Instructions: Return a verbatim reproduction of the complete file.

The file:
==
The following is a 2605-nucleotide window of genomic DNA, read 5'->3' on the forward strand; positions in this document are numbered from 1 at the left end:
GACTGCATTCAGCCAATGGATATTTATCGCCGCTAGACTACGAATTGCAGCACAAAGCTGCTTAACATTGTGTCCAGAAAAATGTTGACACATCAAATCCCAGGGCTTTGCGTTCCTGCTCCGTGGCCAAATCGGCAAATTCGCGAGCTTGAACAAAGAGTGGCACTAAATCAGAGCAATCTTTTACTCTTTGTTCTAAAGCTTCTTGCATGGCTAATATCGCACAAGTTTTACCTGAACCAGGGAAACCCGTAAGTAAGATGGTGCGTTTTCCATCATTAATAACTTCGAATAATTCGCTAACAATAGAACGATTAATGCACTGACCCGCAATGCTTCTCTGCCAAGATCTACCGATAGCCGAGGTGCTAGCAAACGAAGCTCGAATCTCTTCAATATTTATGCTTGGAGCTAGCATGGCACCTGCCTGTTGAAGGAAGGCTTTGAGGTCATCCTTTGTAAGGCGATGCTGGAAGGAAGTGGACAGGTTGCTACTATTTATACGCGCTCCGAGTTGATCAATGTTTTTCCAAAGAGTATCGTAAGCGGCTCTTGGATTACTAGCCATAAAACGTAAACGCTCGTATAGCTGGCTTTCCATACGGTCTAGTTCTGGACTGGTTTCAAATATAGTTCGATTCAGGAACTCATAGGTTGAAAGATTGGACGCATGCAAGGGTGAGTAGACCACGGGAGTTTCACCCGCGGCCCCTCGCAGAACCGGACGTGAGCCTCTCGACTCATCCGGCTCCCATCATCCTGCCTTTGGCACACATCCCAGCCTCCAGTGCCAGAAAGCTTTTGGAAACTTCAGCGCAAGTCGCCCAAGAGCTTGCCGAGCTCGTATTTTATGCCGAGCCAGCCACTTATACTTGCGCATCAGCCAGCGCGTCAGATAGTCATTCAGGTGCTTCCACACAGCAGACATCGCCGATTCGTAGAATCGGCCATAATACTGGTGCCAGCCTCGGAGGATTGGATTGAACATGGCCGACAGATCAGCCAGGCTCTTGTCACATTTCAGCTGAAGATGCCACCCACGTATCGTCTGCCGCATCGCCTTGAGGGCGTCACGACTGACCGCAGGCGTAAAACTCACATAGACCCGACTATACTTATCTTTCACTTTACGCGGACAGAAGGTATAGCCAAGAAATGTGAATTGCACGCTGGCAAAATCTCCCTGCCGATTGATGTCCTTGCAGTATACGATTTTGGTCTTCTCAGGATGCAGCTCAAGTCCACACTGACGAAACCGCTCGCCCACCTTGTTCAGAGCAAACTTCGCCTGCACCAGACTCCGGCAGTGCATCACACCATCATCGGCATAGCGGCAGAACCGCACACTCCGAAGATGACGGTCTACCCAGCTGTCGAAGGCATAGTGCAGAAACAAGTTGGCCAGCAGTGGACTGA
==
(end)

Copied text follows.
The following is a 2605-nucleotide window of genomic DNA, read 5'->3' on the forward strand; positions in this document are numbered from 1 at the left end:
GACTGCATTCAGCCAATGGATATTTATCGCCGCTAGACTACGAATTGCAGCACAAAGCTGCTTAACATTGTGTCCAGAAAAATGTTGACACATCAAATCCCAGGGCTTTGCGTTCCTGCTCCGTGGCCAAATCGGCAAATTCGCGAGCTTGAACAAAGAGTGGCACTAAATCAGAGCAATCTTTTACTCTTTGTTCTAAAGCTTCTTGCATGGCTAATATCGCACAAGTTTTACCTGAACCAGGGAAACCCGTAAGTAAGATGGTGCGTTTTCCATCATTAATAACTTCGAATAATTCGCTAACAATAGAACGATTAATGCACTGACCCGCAATGCTTCTCTGCCAAGATCTACCGATAGCCGAGGTGCTAGCAAACGAAGCTCGAATCTCTTCAATATTTATGCTTGGAGCTAGCATGGCACCTGCCTGTTGAAGGAAGGCTTTGAGGTCATCCTTTGTAAGGCGATGCTGGAAGGAAGTGGACAGGTTGCTACTATTTATACGCGCTCCGAGTTGATCAATGTTTTTCCAAAGAGTATCGTAAGCGGCTCTTGGATTACTAGCCATAAAACGTAAACGCTCGTATAGCTGGCTTTCCATACGGTCTAGTTCTGGACTGGTTTCAAATATAGTTCGATTCAGGAACTCATAGGTTGAAAGATTGGACGCATGCAAGGGTGAGTAGACCACGGGAGTTTCACCCGCGGCCCCTCGCAGAACCGGACGTGAGCCTCTCGACTCATCCGGCTCCCATCATCCTGCCTTTGGCACACATCCCAGCCTCCAGTGCCAGAAAGCTTTTGGAAACTTCAGCGCAAGTCGCCCAAGAGCTTGCCGAGCTCGTATTTTATGCCGAGCCAGCCACTTATACTTGCGCATCAGCCAGCGCGTCAGATAGTCATTCAGGTGCTTCCACACAGCAGACATCGCCGATTCGTAGAATCGGCCATAATACTGGTGCCAGCCTCGGAGGATTGGATTGAACATGGCCGACAGATCAGCCAGGCTCTTGTCACATTTCAGCTGAAGATGCCACCCACGTATCGTCTGCCGCATCGCCTTGAGGGCGTCACGACTGACCGCAGGCGTAAAACTCACATAGACCCGACTATACTTATCTTTCACTTTACGCGGACAGAAGGTATAGCCAAGAAATGTGAATTGCACGCTGGCAAAATCTCCCTGCCGATTGATGTCCTTGCAGTATACGATTTTGGTCTTCTCAGGATGCAGCTCAAGTCCACACTGACGAAACCGCTCGCCCACCTTGTTCAGAGCAAACTTCGCCTGCACCAGACTCCGGCAGTGCATCACACCATCATCGGCATAGCGGCAGAACCGCACACTCCGAAGATGACGGTCTACCCAGCTGTCGAAGGCATAGTGCAGAAACAAGTTGGCCAGCAGTGGACTGA